New non-profit offers plan for Rose Quarter
Danny Peterson | 11/7/2017, 4:11 p.m.
Momentum is growing for a plan to remake the Rose Quarter district into a fully functioning neighborhood, embracing its diverse past and re-creating a landscape that can accommodate much more than its two sports and entertainment venues.
The Rose Quarter is home to the Moda Center, Veteran’s Memorial Coliseum, Interstate 5 and parking garages. Visitors to the area are typically there for 1 or 2 hours to catch an event and then leave, but the land used to be a contiguous part of north and northeast Portland’s street grid system where folks lived, worked and played. The new non-profit group Albina Vision wants to make it a community again.
Former Portland Parks Bureau Director Zari Santner and former Urban League of Portland director Michael Alexander are the visionaries behind the idea. They have been friends for over 10 years and worked together when Alexander served as a Parks board member. Now retired, they helped form the Albina Vision organization as civilians. The group’s aim is to have a community driven plan that determines the future development of the Rose Quarter area for the next 50 to 60 years.
“We want the community to know about it. We want the community to, if they believe us, to join us to really be part of this happening. That's what it takes,” Santner told the Portland Observer.
Albina Vision has created renderings of what the Rose Quarter development could look like. The supporters hope to bring the area back to a more neighborhood-friendly place that can house community gathering spaces, affordable housing, and local businesses.
A new waterfront park could resemble Tom McCall Waterfront Park, located across the Willamette River from the Rose Quarter.
“We want this place to be truly inclusive, integrated, livable community, and affordable community,” Santner said.
Though the current renderings of the area are only ideas, Santner and Alexander said they’ve been met with a lot of support from community members and have so far gotten the ear of Mayor Ted Wheeler and the city council.
Before urban renewal and the neighborhood razing actions of the 1960s and 1970s, the Rose Quarter was home to residences, shops, and community gathering spaces. It was the historical neighborhood for African American residents and immigrants.
Santner said the intent of Albina Vision is to resurrect a fully functioning neighborhood again so that North and Northeast Broadway Avenue once again can become “the spine of the community, rather than a division between it.”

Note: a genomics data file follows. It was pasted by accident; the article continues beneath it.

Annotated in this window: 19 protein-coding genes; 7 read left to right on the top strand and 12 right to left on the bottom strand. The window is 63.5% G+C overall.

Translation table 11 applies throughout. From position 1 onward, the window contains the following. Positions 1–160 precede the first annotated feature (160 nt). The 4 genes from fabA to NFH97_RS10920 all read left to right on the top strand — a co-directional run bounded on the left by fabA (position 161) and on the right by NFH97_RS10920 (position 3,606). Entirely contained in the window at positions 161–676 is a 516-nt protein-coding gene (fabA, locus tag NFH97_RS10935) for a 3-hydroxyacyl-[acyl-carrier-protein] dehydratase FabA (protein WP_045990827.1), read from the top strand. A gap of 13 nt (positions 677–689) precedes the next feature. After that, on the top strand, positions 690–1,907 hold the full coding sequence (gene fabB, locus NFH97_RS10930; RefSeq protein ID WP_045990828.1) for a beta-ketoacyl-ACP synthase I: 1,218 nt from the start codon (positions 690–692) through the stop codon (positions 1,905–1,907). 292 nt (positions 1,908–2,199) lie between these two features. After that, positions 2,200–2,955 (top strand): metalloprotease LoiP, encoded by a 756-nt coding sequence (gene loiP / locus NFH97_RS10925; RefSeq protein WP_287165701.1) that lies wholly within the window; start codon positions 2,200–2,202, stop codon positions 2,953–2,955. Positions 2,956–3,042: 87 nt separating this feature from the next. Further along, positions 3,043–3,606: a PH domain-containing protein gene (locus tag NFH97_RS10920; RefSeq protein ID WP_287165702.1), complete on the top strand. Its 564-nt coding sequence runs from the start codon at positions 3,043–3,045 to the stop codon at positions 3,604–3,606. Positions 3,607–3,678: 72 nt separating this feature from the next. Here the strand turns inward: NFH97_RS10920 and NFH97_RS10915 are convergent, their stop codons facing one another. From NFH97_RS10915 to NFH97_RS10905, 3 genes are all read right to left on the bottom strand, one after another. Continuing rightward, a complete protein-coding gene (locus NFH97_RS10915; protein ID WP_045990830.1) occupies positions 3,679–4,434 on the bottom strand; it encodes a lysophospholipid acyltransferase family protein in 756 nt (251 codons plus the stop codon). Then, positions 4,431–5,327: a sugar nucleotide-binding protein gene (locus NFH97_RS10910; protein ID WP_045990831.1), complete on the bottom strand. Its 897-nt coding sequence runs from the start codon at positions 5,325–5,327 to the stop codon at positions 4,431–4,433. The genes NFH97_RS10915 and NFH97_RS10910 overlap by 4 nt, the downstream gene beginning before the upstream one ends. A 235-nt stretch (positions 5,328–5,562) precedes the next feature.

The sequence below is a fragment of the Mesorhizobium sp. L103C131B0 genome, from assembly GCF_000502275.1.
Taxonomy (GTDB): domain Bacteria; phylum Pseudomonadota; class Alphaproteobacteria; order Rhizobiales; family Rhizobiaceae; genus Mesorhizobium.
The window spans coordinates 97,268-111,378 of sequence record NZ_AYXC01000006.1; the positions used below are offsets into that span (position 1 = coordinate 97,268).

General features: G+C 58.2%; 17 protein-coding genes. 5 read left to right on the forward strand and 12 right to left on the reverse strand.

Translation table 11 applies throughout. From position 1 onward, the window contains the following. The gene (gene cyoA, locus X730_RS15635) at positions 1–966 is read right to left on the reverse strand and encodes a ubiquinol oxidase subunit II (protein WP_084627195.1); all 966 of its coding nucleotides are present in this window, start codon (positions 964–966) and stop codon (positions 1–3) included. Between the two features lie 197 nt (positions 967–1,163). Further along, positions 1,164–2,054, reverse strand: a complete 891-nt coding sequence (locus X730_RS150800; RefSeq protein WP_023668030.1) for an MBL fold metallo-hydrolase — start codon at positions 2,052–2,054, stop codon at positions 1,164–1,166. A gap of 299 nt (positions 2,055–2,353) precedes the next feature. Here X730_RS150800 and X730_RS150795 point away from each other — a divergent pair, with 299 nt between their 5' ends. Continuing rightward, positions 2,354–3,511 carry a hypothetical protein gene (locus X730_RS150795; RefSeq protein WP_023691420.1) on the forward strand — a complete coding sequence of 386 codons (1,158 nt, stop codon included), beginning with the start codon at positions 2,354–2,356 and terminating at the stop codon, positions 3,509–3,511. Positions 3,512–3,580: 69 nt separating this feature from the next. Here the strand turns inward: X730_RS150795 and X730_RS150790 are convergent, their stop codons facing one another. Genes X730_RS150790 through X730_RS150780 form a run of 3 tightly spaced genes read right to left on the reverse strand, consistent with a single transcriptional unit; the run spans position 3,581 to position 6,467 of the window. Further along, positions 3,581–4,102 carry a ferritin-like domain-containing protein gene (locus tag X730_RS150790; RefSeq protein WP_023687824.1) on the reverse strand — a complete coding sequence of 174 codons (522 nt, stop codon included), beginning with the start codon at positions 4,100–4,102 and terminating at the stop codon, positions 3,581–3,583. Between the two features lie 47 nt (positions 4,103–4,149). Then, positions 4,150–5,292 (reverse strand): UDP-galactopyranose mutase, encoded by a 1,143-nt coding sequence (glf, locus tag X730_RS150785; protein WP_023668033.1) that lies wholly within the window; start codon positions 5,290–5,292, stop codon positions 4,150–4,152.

The name “Albina” comes from the town that once legally comprised most of inner north and northeast Portland in the late 19th and early 20th century before it was annexed by the city of Portland. The black population in Albina exploded after World War II, but subsequent displacement from urban renewal dispersed many of the residents.
The major property owners of the Rose Quarter area are the city of Portland and Portland Public Schools. When you add the several blocks of property the school district owns on the north side of Broadway it comes to a potential 95-acres of property that could be developed in the area.
Santner and Alexander are optimistic that reuse of this public, tax-payer funded property, can be influenced by a community driven initiative like Albina Vision.
“We want to have an entity that will make [the city] listen to the community and do the right thing here,” Santner said.
One possible hurdle that revitalizing the Rose Quarter may face is the widening of Interstate 5, which was approved by Oregon lawmakers earlier this year. The $450 million project would add a lane in each direction and add shoulders in the stretch between I-405 and I-84, smack dab in the middle of the Rose Quarter. That widening of the highway isn’t stopping Santner and Alexander from pursuing their vision, but they said they will need to work around it.
“The discussion right now whether we widen or narrow I-5, we're agnostic on that. We just want it to be capped. I mean, because that gives us the opportunity to have land that allows you to walk right down to the water,” Alexander said.
A redeveloped community would also stem the tide from gentrification that has displaced people from their historical neighborhoods over the past 20years.
Alexander, who used to direct the Urban League of Portland on North Williams Avenue and Russell Street, said he has seen the alterations firsthand since his move here in 2005.
“I mean you almost need a post card of 10 years back to have an understanding around what had been here, even in 2010, let alone 2000, 1990, and those years before. Just radically transformed,” Alexander said.
Alexander grew up in Brooklyn, which stands alongside Portland as another famously gentrified part of the United States. But the changes he saw in his own childhood neighborhood are nothing compared to the “wide scale displacement” that has taken place here, Alexander said.
“We understand the new 'here' is going to be different than the old 'here'. But if it is honoring and embracing and inclusive, then we have an opportunity to now build in a way that unifies rather than divides. And I think that's the promise. We are there to make sure that woven into the DNA of this vision is the acknowledgement that this community needs to be reflected in whatever the rising phoenix is,” Alexander said.